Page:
I looked along the deck at the picture of youthful beauty alongside me, all the long tanned legs and all the long blond hair fluttering in the breeze, and I looked out at all the beauty around us, all these magnificent tropical islands with their perfect white sand beaches; and then I looked back at the beauties beside me, and grimaced as one of them leant over the side once again and let rip with another stream of projectile vomit, another free meal for the fishes below, gripping on to the side for dear life so she didn’t fall in along with it as the boat rocked & rolled in the swell.
It should’ve been an idyllic scene, a boat full of backpackers, young and carefree, sailing through Australia’s Whitsunday Islands; but it was a scene of abject misery, of landlubbers learning what it means to have no sea legs.
Mastering my own desire to puke (I just about managed to keep everything down throughout the trip), I made my way back down below to the cramped living quarters, where several more bundles of misery lay in their bunks. Catching my Irish boatmate’s eye, we shared a chuckle; pretty sure we were the only ones aboard who saw the funny side, as grim as the humour involved was.
But really, you had to laugh; a couple of days earlier he and I had caught each others’ eye and shared a chuckle as we realised we were on a ‘party boat’ with just two other guys (from Germany & Mexico), the crew of 3, and some fifteen German & Swedish girls. Wahay, we chuckled to each other, we got lucky here! 3 days of partying in paradise here we come!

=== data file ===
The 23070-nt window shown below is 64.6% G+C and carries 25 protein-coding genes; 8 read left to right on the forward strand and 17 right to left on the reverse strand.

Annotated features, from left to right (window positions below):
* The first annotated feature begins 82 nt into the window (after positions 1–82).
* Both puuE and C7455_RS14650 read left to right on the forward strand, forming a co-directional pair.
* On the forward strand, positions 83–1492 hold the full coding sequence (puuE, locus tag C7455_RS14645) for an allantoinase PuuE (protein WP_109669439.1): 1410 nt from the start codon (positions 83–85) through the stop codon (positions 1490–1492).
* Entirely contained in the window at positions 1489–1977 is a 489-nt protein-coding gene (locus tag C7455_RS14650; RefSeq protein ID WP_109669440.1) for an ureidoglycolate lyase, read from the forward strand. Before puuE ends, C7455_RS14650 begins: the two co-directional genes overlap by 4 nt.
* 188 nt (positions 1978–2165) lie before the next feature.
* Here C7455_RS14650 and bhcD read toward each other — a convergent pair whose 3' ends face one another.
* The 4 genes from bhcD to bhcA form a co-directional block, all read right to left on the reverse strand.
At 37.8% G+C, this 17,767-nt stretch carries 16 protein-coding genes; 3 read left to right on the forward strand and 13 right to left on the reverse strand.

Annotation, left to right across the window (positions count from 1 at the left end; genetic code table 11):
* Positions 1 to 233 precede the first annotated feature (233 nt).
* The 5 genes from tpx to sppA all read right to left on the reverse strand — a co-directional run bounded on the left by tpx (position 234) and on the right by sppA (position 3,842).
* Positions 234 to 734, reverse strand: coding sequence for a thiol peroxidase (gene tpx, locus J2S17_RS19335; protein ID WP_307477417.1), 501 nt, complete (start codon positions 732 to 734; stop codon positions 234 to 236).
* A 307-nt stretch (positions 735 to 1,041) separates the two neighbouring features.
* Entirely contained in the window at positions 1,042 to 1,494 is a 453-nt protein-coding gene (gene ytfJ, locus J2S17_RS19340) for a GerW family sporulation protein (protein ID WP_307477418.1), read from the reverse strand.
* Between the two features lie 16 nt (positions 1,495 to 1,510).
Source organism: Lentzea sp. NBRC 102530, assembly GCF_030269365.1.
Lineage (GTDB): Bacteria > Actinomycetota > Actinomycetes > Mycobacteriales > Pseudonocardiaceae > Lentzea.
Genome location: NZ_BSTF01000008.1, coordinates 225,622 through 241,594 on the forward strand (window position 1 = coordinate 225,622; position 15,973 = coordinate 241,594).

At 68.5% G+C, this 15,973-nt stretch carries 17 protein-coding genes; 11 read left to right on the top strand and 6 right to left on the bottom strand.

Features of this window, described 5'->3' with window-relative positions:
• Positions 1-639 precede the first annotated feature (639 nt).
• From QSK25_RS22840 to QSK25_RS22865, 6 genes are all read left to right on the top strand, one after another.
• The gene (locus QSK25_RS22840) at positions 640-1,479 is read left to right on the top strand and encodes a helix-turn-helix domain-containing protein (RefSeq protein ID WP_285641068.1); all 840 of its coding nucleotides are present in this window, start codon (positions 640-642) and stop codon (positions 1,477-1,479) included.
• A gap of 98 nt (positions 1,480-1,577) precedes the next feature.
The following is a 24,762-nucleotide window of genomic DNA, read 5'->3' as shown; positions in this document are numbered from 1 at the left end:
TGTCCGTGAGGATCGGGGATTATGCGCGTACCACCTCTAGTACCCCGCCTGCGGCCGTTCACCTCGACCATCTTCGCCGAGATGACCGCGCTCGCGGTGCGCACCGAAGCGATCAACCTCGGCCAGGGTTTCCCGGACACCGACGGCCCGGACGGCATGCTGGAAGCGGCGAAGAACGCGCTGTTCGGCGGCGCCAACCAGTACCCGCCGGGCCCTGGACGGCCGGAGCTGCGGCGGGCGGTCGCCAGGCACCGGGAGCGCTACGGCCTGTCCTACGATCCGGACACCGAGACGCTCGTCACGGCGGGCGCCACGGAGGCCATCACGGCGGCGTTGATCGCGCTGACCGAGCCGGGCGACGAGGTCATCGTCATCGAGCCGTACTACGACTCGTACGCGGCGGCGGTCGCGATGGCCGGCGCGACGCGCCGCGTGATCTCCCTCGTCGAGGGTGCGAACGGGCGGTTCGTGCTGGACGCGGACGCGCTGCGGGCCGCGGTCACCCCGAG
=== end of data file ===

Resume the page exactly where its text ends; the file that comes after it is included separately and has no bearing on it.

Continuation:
But the weather had other ideas. It was 3 days of tropical downpours, storm winds (strong ones – two of the other boats suffered snapped masts), and churning seas; a 3-day exercise in self-inflicted suffering, a veritable vomit coaster of misery. It was hilarious.
At least when we put ashore to visit Whitehaven Beach (shown in pic at top) we could enjoy dry, stable land, and anchoring at night in sheltered coves gave us respite. The Irishman and I got the cards and liquor out each evening, determined to make a good fist of it, but unsurprisingly there weren’t many takers with most opting for an early night.
So what’s the moral of the story? None whatsoever, really, it’s just an amusing travel memory. I guess there could be something in there about things not always going to plan etc, but the most practical lesson would be – don’t go sailing in storms. Especially if you’ve literally never been sailing. Pretty obvious really. Check the forecasts, and if it looks bad just hang out in Airlie Beach until it improves – the partying there will be better than anything on a ‘party boat’ anyway. And come to think of it, avoid the boats marketing themselves that way – they’re the shitty cheap ones, and you get what you pay for (one poor German lass on our boat got ravaged by bed bugs, which on top of the seasickness left her in absolute tears. That wasn’t funny at all, and the crew insisted she must’ve brought them with her (which is possible), though it appears not to have been an isolated case).
So, there you go, the wonderful Whitsundays – hope you have a better trip than I did!